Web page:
Jillian Tamaki (Writer and artist)


You know those long, aimless, vaguely philosophical conversations you have with your friends during lunch or after school? Where you contemplate your future, your present, your place in the world, and whether there is any real significance in any of it? You’re not unique. Every high school student has those conversations, even students at a bizarre high school for vaguely defined magic and superpowers. Super Mutant Magic Academy is a collection of vignettes, short stories and one shot comics set in a high school that could be any high school. Yes, there are cute lizard girls and an immortal boy drifting through existence with blank faced ennui, but those aspects of the characters are secondary to their quintessential teenager-ness.

Super Mutant Magic Academy is many things. It’s a bizarre, irreverent, absurdist comedy. It’s a parody of the literary tropes of school and fantasy stories. It’s a visually striking work of art, rendered in loose, sketchy lines that resemble the margin-doodles you can find in any students textbook. It’s a witty, incisive look at teen culture as it exists today. But most importantly, Super Mutant Magic Academy is a pitch perfect depiction of both teenage angst and teenage apathy, without passing judgement on either state of mind. In one comic, a character lies motionless on the ground. What’s wrong?



“I don’t know.”


Keiron Gillen (Writer), Jamie McKelvie (Artist), Matt Wilson (Colourist)


Keiron Gillen, Matt Wilson and Jamie McKelvie are one of my favourite collaborative comic creator teams, and their current ongoing The Wicked + The Divine is possibly their greatest work together yet. Every 90 years, a Pantheon of twelve gods from various mythologies are reincarnated as young people. They live. They inspire. They are loved, hated, and without exception, within two years, they are all dead. The comic follows the Recurrence of 2014 through the eyes of Laura, a teenage fan, who finds herself embroiled in a murder mystery among the gods she idolizes. The twist is that the Pantheon of the 21st century embody the symbols of worship and adulation of the times… which of course means that here and now, they are pop idols. Part of the experience, outside of the luminous art and writing, is in recognising how each god echoes real world musicians — Lucifer resembles a 80s-era Bowie, Amaterasu is more than a little Florence Welch, and Baal is Kanye, with all the ego and OTT of the real thing.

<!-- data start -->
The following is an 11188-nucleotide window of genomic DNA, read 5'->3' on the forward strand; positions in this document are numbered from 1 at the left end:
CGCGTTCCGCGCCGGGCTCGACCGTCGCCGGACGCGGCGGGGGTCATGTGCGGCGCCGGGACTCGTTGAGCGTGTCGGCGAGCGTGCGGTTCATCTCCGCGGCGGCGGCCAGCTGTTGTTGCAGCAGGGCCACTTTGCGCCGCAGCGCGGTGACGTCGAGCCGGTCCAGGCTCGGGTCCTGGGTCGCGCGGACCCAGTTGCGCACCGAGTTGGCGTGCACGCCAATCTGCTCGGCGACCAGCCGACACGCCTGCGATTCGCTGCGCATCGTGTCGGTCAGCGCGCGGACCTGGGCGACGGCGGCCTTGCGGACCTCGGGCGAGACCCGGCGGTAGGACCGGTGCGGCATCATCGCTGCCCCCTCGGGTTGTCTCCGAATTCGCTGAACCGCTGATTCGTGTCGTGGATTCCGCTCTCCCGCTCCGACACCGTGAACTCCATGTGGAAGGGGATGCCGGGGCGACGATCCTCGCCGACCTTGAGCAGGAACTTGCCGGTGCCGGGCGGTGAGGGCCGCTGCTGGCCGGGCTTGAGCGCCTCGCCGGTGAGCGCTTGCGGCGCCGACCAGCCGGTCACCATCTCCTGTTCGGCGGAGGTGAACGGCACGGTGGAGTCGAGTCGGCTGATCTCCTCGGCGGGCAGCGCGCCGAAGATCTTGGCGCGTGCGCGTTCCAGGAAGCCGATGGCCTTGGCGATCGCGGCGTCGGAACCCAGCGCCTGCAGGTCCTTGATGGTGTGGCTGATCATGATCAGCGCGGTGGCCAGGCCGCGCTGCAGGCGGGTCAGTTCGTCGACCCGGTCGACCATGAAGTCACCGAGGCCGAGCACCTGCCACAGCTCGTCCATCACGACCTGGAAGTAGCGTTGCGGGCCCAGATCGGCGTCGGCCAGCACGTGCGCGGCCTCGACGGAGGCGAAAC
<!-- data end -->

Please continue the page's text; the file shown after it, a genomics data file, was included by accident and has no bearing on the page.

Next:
Celebrity is fleeting, and the lives of most of the main characters have a definite expiry date, which gives the series a sense of real immediacy as it questions ideas of fame, music and the power and meaning of both. The cast is wonderfully diverse as well, and the multitudes of women, queer characters and PoC in the story all have dimension and personality without having to fit into some imaginary diversity checklist. This is a series in which the literal incarnation of the Devil admits that transphobia is not okay. WicDiv, as it’s fans affectionately call it, recently wrapped up its second story arc, with the series thus far collected in two trade Paperbacks. It’s a great time to start.


Noelle Stevenson, Grace Ellis, Shannon Watters (Writers), Brooke Allen (Artist)


It’s a sad theme in fiction that all women hate each other. All women are constantly in competition with each other, for whatever the plot demands. Women can’t support each other, or celebrate each others successes, they’re too busy despising each other. Sigh. Female friendships can be some of the most fantastic, enriching and supportive relationships there are, and it’s horrible how often they are misrepresented. FEMALE FRIENDSHIPS ARE GREAT. And Lumberjanes is a beautiful, hilarious, all ages testament to this, with the creedo ‘Friendship to the Max’, and a magnificent array of female friendships at the core of the comic.

Set at a summer girl scout (not THE Girl Scouts) camp, Lumberjanes is a paranormal adventure in the vein of Gravity Falls, with a core cast of five friends who set out to unravel the mysteries of the surrounding woods… and get their merit badges for puns, make friendship bracelets, and goof off. I’m a Kiwi born and bred, so I can’t speak for the summer camp experience, but I did attend an all girls school for five years, and the comic perfectly captures the camaraderie of girlhood and the friendships formed in adolescence. Lumberjanes also features several queer relationships, in both the main and supporting cast. The comic doesn’t talk down to it’s younger audience, and manages to deliver some simple, universal life lessons without ever being didactic or boring. This is a brilliant comic for young and old, and is a perfect entry point into comic reading.

I would go on, and I’d love to go on eternally, but I don’t want to keep you here. Go read some comics.

Tell me about comics you like! Comics, y’all. Comics.▼

Published by Maddy

Maddy is a 23 year old child. She has just completed her honours degree in physics and is looking for her direction in life. Her interests include music, maths, magazine-making and lying in bed watching tv all day. Her fears include the future, life in general and pigeons.

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